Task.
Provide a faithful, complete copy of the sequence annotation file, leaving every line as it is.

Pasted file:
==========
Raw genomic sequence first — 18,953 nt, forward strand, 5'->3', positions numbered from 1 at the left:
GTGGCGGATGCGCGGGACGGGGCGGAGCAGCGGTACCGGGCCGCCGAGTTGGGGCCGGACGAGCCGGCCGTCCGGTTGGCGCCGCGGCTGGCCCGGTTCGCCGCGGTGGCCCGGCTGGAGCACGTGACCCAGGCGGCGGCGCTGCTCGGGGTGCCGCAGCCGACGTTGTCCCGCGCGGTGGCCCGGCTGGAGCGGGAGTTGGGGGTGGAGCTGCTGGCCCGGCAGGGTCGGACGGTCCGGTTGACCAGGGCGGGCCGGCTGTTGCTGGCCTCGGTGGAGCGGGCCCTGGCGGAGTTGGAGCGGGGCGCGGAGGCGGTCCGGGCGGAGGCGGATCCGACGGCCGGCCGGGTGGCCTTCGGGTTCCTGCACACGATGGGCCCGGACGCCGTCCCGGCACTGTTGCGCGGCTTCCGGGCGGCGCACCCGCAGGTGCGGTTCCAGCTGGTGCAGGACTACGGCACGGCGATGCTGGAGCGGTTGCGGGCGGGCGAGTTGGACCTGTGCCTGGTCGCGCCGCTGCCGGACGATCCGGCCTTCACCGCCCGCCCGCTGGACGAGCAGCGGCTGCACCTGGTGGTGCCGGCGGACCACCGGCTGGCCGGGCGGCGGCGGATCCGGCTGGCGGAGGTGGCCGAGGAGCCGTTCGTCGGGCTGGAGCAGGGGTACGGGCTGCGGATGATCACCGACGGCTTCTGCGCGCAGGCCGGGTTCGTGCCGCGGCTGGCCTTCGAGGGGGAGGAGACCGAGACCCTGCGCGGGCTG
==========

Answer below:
Raw genomic sequence first — 18,953 nt, forward strand, 5'->3', positions numbered from 1 at the left:
GTGGCGGATGCGCGGGACGGGGCGGAGCAGCGGTACCGGGCCGCCGAGTTGGGGCCGGACGAGCCGGCCGTCCGGTTGGCGCCGCGGCTGGCCCGGTTCGCCGCGGTGGCCCGGCTGGAGCACGTGACCCAGGCGGCGGCGCTGCTCGGGGTGCCGCAGCCGACGTTGTCCCGCGCGGTGGCCCGGCTGGAGCGGGAGTTGGGGGTGGAGCTGCTGGCCCGGCAGGGTCGGACGGTCCGGTTGACCAGGGCGGGCCGGCTGTTGCTGGCCTCGGTGGAGCGGGCCCTGGCGGAGTTGGAGCGGGGCGCGGAGGCGGTCCGGGCGGAGGCGGATCCGACGGCCGGCCGGGTGGCCTTCGGGTTCCTGCACACGATGGGCCCGGACGCCGTCCCGGCACTGTTGCGCGGCTTCCGGGCGGCGCACCCGCAGGTGCGGTTCCAGCTGGTGCAGGACTACGGCACGGCGATGCTGGAGCGGTTGCGGGCGGGCGAGTTGGACCTGTGCCTGGTCGCGCCGCTGCCGGACGATCCGGCCTTCACCGCCCGCCCGCTGGACGAGCAGCGGCTGCACCTGGTGGTGCCGGCGGACCACCGGCTGGCCGGGCGGCGGCGGATCCGGCTGGCGGAGGTGGCCGAGGAGCCGTTCGTCGGGCTGGAGCAGGGGTACGGGCTGCGGATGATCACCGACGGCTTCTGCGCGCAGGCCGGGTTCGTGCCGCGGCTGGCCTTCGAGGGGGAGGAGACCGAGACCCTGCGCGGGCTG